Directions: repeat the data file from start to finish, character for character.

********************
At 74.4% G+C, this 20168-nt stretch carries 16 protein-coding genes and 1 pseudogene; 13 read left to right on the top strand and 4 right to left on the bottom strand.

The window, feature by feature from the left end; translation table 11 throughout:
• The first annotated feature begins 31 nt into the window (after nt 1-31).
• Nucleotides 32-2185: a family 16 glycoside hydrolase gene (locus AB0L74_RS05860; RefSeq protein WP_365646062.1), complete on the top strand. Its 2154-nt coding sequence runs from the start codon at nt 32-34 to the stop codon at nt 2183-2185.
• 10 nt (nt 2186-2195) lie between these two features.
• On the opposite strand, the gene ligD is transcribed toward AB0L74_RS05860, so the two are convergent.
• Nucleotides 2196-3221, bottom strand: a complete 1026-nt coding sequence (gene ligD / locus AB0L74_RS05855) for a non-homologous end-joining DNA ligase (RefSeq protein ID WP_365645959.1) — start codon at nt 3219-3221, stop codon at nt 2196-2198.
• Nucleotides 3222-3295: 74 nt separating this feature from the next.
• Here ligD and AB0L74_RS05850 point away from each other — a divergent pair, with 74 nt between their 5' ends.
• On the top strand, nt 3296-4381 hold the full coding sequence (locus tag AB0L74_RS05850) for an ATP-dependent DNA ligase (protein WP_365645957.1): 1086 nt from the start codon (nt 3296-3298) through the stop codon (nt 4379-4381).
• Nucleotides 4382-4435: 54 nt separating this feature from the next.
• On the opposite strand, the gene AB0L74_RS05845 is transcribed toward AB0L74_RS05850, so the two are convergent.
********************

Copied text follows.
At 74.4% G+C, this 20168-nt stretch carries 16 protein-coding genes and 1 pseudogene; 13 read left to right on the top strand and 4 right to left on the bottom strand.

The window, feature by feature from the left end; translation table 11 throughout:
• The first annotated feature begins 31 nt into the window (after nt 1-31).
• Nucleotides 32-2185: a family 16 glycoside hydrolase gene (locus AB0L74_RS05860; RefSeq protein WP_365646062.1), complete on the top strand. Its 2154-nt coding sequence runs from the start codon at nt 32-34 to the stop codon at nt 2183-2185.
• 10 nt (nt 2186-2195) lie between these two features.
• On the opposite strand, the gene ligD is transcribed toward AB0L74_RS05860, so the two are convergent.
• Nucleotides 2196-3221, bottom strand: a complete 1026-nt coding sequence (gene ligD / locus AB0L74_RS05855) for a non-homologous end-joining DNA ligase (RefSeq protein ID WP_365645959.1) — start codon at nt 3219-3221, stop codon at nt 2196-2198.
• Nucleotides 3222-3295: 74 nt separating this feature from the next.
• Here ligD and AB0L74_RS05850 point away from each other — a divergent pair, with 74 nt between their 5' ends.
• On the top strand, nt 3296-4381 hold the full coding sequence (locus tag AB0L74_RS05850) for an ATP-dependent DNA ligase (protein WP_365645957.1): 1086 nt from the start codon (nt 3296-3298) through the stop codon (nt 4379-4381).
• Nucleotides 4382-4435: 54 nt separating this feature from the next.
• On the opposite strand, the gene AB0L74_RS05845 is transcribed toward AB0L74_RS05850, so the two are convergent.